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Hearing Loss a Problem for Nearly Half of All U.S. Seniors

By HERWriter Blogger
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hearing loss affects almost half of American seniors MonkeyBusiness Images/PhotoSpin

According to a new poll, 99 million U.S. adults over the age of 50 have untreated hearing loss. Almost half the respondents in an AARP/American Speech-Language-Hearing Association (ASHA) National Poll on Hearing Health reported having untreated hearing health issues.

The partnership between the AARP (formerly the American Association of Retired People) and the ASHA was created to highlight the need for human communication, specifically among older people.

The poll outlines the state of hearing among the Baby Boomer generation and centers on their attitudes towards seeking help for their hearing loss, the needs they have for hearing help, and their knowledge of where to go for help.

They also touched on hearing loss enablers and barriers, real or perceived, to getting the assistence they need.

The hearing issues in older adults can lead to a variety of other physical, mental, and social problems which can include depression, social isolation, difficulty maintaining relationships with family and friends, difficulties keeping up with conversations during family gatherings and more.

The good news is that help is available.

The ASHA wants families to break through the silence and have open, honest discussions about untreated hearing loss with their older family members.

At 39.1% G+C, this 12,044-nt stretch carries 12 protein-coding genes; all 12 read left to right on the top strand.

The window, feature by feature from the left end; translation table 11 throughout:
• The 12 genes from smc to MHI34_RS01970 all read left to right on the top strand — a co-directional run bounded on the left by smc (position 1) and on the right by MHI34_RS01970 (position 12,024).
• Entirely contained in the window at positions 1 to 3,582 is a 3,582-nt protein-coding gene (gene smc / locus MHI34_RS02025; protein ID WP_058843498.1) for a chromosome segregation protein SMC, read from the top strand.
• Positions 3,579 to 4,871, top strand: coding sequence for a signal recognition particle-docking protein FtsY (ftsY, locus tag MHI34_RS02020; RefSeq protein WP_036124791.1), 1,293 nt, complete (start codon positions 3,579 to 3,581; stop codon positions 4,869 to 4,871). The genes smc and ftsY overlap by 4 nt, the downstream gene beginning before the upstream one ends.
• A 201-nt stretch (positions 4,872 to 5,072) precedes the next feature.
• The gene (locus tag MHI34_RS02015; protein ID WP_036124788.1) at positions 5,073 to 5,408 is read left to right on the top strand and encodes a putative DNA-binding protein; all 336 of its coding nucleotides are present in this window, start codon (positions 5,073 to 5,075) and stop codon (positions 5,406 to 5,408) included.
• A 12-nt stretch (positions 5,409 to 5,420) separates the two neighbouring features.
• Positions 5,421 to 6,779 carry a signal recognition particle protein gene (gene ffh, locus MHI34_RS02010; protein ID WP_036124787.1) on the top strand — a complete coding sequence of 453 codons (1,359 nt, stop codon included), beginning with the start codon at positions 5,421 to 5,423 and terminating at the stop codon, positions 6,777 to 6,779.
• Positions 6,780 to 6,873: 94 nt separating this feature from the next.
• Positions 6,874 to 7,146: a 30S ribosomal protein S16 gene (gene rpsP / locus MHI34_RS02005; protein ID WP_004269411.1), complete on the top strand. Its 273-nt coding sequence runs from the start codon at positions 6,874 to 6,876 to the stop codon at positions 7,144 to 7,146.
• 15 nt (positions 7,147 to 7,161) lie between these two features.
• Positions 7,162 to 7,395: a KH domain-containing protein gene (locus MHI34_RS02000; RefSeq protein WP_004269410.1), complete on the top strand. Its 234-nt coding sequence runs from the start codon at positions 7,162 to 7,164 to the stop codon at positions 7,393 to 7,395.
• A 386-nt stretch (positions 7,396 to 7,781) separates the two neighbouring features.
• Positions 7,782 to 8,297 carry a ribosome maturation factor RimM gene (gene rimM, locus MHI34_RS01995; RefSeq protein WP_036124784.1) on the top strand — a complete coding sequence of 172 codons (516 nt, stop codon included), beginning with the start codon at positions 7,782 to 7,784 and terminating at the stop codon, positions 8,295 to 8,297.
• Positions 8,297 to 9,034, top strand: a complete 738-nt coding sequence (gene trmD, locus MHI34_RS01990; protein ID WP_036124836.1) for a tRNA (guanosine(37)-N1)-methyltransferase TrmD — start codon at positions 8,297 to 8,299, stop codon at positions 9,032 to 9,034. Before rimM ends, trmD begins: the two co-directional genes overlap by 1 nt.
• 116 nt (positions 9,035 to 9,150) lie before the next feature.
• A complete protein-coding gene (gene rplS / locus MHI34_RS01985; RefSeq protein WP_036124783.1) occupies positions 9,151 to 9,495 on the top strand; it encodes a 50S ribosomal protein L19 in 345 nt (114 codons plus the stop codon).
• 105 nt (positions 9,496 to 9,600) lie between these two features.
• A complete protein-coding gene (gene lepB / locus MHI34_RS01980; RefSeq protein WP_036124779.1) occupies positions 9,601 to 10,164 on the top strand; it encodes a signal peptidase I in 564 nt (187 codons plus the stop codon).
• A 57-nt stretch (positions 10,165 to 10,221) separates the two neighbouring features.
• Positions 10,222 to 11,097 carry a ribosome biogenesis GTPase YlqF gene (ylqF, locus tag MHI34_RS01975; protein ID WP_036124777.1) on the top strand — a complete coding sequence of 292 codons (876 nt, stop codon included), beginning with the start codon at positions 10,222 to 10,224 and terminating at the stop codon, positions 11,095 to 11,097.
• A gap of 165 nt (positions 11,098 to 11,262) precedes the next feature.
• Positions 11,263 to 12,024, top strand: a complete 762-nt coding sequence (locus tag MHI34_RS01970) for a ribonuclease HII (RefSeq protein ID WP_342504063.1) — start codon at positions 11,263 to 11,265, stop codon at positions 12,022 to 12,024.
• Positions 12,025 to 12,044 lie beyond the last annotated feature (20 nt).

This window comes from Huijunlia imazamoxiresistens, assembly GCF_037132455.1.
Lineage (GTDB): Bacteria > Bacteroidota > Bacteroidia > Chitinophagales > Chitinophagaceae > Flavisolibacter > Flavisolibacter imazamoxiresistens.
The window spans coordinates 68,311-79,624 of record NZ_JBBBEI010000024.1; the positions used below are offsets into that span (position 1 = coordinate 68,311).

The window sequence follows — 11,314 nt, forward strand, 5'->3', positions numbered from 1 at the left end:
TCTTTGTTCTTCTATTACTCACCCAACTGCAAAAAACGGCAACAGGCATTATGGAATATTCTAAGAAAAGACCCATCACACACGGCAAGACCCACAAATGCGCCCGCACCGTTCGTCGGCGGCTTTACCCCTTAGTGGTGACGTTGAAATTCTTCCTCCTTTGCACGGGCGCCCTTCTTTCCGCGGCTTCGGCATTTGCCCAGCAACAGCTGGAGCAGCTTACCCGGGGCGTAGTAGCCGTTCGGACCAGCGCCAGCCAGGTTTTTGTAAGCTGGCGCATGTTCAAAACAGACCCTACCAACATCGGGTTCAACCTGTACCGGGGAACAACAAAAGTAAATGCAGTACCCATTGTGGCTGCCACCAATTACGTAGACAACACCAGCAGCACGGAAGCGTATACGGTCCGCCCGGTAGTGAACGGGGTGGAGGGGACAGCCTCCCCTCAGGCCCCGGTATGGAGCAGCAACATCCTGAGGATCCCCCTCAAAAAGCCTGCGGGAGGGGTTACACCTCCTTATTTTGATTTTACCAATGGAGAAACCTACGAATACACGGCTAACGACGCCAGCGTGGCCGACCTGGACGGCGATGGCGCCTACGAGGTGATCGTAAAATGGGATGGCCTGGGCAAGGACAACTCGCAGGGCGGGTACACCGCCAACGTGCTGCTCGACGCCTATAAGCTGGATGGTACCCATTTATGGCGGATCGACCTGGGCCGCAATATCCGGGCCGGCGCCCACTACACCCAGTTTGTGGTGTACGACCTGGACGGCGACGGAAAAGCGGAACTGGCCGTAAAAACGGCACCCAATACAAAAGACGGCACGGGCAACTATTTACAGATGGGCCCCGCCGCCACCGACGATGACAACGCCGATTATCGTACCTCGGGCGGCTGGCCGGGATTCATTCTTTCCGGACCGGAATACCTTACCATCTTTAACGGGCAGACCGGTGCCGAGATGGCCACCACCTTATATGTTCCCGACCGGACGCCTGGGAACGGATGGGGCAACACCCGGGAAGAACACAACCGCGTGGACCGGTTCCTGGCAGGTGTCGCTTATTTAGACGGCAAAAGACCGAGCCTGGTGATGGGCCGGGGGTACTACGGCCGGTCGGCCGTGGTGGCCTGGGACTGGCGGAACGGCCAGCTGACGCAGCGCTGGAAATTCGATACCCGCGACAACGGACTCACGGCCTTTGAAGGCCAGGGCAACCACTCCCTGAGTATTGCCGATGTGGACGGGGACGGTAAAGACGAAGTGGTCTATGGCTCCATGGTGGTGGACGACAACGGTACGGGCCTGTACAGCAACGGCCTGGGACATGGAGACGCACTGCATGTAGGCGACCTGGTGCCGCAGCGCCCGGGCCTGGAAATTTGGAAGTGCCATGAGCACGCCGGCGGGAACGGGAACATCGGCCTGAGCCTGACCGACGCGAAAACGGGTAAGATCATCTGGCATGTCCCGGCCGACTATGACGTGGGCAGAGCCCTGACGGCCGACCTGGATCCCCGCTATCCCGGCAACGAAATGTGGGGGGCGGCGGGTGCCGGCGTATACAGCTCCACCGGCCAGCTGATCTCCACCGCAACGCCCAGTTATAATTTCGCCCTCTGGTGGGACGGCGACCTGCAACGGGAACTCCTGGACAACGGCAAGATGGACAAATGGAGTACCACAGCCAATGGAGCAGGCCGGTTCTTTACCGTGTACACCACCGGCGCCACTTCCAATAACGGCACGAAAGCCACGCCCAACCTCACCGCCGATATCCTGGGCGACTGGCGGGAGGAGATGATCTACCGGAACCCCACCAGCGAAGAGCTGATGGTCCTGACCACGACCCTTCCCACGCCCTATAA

Speak Up About Hearing Loss is ASHA’s broadcast public service announcement (PSA) campaign which hones in on several key findings from their poll.

The key findings include:

- 50 percent of respondents in this poll said they would be more likely to seek hearing help if their grandchildren asked them to.

- Nearly 70 percent would seek treatment if any loved one asked them to.

- 57 percent of those with untreated hearing problems say their problems are not serious enough for treatment and are easy enough to “cover up.”

- Nearly 75 percent of respondents reported that finding a provider with a high level of training in hearing difficulties is critically important to them if they were to seek professional help.

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We value and respect our HERWriters' experiences, but everyone is different. Many of our writers are speaking from personal experience, and what's worked for them may not work for you. Their articles are not a substitute for medical advice, although we hope you can gain knowledge from their insight.

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